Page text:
Science Fair Project Encyclopedia
- For alternate meanings, see diamond (disambiguation)
The mineral diamond is a crystalline form, or allotrope, of carbon (other allotropes of carbon include graphite and coal). Diamonds are renowned for their superlative physical qualities, especially their hardness—the word "diamond" derives from the Greek adamas (αδάμας; "impossible to tame")—and their high dispersion of light. These properties and others make diamond valued for use in jewelry and a variety of industrial applications. Most diamonds are mined from volcanic pipes, where they have been deposited by deep-origin volcanoes drawing material from over 90 miles (150 km) deep within the Earth, where the pressure and temperature is suitable for diamond formation. Most diamonds are mined in central and southern Africa, although significant deposits have also been discovered in Canada, Russia, Brazil, and Australia. About 130 million carats (26,000 kg) of diamonds are mined annually, with a total value of nearly $9 billion. In addition, nearly four times that amount (by mass) is artificially produced as synthetic diamonds.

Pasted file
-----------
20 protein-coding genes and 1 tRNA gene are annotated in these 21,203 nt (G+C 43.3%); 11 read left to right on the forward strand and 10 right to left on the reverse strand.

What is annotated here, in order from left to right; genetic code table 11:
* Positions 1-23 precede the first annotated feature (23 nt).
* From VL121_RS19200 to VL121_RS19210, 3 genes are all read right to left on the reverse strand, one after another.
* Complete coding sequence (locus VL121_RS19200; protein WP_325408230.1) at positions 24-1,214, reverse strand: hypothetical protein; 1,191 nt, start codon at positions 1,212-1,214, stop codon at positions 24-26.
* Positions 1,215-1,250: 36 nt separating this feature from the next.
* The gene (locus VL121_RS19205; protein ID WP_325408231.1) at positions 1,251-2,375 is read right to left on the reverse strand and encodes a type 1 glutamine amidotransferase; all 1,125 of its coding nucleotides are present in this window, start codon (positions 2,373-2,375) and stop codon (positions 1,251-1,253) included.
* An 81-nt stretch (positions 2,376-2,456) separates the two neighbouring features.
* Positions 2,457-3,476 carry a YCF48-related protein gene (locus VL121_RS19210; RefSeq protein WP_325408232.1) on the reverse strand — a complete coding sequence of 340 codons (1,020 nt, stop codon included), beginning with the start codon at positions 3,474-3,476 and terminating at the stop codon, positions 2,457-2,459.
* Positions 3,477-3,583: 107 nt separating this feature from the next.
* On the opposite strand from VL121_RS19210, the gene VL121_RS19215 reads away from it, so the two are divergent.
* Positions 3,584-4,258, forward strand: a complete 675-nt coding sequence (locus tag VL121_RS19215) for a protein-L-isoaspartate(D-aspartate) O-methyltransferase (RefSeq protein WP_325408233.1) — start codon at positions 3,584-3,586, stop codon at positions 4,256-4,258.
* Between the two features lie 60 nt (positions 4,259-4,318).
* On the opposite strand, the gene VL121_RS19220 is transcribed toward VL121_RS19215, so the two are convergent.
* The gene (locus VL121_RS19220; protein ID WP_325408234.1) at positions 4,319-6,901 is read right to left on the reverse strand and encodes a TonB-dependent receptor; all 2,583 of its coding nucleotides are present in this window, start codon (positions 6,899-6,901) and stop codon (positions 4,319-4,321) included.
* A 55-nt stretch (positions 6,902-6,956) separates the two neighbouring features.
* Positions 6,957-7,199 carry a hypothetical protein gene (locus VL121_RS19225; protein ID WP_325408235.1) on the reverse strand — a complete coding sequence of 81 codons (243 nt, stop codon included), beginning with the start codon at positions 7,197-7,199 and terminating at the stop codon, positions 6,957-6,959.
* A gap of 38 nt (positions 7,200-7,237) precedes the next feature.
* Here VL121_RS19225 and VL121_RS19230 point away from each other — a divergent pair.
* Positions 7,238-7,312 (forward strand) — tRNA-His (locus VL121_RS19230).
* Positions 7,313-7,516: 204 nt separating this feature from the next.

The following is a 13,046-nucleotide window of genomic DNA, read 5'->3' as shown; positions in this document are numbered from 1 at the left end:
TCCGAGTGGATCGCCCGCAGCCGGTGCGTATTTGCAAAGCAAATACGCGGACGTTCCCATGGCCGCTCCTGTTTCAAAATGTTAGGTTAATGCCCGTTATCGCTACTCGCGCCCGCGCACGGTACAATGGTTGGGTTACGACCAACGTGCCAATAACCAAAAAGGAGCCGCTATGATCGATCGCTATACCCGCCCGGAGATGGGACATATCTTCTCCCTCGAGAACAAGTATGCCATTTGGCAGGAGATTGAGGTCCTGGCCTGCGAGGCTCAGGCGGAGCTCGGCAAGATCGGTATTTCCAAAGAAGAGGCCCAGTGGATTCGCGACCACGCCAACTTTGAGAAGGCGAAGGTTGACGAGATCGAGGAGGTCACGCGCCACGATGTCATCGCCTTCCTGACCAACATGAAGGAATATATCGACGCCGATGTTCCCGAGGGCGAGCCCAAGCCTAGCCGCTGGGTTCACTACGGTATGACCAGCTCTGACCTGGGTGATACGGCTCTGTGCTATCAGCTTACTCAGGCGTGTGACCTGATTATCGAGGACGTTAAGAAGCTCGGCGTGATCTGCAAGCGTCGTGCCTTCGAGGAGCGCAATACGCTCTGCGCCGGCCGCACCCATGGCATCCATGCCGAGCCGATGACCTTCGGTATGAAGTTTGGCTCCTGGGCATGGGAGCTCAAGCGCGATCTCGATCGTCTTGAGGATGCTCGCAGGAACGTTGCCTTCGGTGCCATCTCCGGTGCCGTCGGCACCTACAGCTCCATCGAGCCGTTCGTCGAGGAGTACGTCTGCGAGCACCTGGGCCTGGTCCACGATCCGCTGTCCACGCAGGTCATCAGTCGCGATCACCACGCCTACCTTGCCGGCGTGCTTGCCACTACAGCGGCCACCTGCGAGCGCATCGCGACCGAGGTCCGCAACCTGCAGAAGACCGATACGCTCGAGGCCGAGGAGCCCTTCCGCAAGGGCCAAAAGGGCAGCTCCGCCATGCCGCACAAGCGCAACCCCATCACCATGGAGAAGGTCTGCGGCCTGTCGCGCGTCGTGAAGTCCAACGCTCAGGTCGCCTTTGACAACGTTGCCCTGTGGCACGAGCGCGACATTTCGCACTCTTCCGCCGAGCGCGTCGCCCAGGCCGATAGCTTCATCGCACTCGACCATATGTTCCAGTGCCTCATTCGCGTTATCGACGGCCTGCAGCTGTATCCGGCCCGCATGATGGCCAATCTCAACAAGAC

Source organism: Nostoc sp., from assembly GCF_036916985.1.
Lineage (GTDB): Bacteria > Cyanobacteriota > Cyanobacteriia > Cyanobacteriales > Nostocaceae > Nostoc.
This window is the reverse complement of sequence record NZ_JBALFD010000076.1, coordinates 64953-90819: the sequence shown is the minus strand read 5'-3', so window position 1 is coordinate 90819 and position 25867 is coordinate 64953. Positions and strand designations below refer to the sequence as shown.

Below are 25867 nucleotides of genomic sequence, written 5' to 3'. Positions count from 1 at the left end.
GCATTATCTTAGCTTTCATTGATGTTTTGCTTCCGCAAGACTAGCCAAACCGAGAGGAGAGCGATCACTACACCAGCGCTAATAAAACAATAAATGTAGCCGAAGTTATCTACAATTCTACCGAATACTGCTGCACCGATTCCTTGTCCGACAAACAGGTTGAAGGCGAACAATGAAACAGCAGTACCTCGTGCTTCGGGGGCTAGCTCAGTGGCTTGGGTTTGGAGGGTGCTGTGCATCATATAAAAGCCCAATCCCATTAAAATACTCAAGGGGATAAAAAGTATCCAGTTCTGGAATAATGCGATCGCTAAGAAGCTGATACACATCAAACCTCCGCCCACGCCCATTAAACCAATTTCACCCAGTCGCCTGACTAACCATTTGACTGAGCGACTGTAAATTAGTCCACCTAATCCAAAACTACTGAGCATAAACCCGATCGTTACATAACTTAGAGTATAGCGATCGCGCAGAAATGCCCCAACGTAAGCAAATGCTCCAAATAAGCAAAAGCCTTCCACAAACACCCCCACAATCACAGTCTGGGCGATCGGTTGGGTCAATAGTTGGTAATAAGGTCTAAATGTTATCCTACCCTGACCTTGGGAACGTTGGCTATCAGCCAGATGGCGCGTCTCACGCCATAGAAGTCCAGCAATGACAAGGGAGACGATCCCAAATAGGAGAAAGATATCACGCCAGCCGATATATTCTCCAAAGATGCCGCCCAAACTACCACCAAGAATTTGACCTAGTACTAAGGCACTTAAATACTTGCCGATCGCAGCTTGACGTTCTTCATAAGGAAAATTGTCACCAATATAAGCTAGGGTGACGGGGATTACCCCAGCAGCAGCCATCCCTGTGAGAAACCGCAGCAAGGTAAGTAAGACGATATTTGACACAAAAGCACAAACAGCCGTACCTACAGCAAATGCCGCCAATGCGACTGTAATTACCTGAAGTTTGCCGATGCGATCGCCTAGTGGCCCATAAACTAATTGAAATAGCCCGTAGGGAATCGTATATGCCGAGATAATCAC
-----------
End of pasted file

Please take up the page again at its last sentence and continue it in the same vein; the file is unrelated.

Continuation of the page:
The gemological appeal of diamonds lies in their hardness and optical properties. Diamonds used as gems are cut and polished into a number of faceted shapes in order to accentuate these attractive qualities. The hardness of diamonds allows them to hold a polish extremely well and resist scratching (only other diamonds can scratch a diamond), giving excellent luster. The dispersion of white light into a rainbow of colors, known in the trade as fire, is the other primary characteristic of gem diamonds, and has been highly prized throughout history. Gem diamonds are commonly judged by the four Cs: carat, clarity, color, and cut. Diamonds have been treasured as gems since at least 2,500 years ago, when they were used in religious icons in India. Popularity of diamonds as gemstones increased as new cutting designs better displayed diamonds' gem qualities.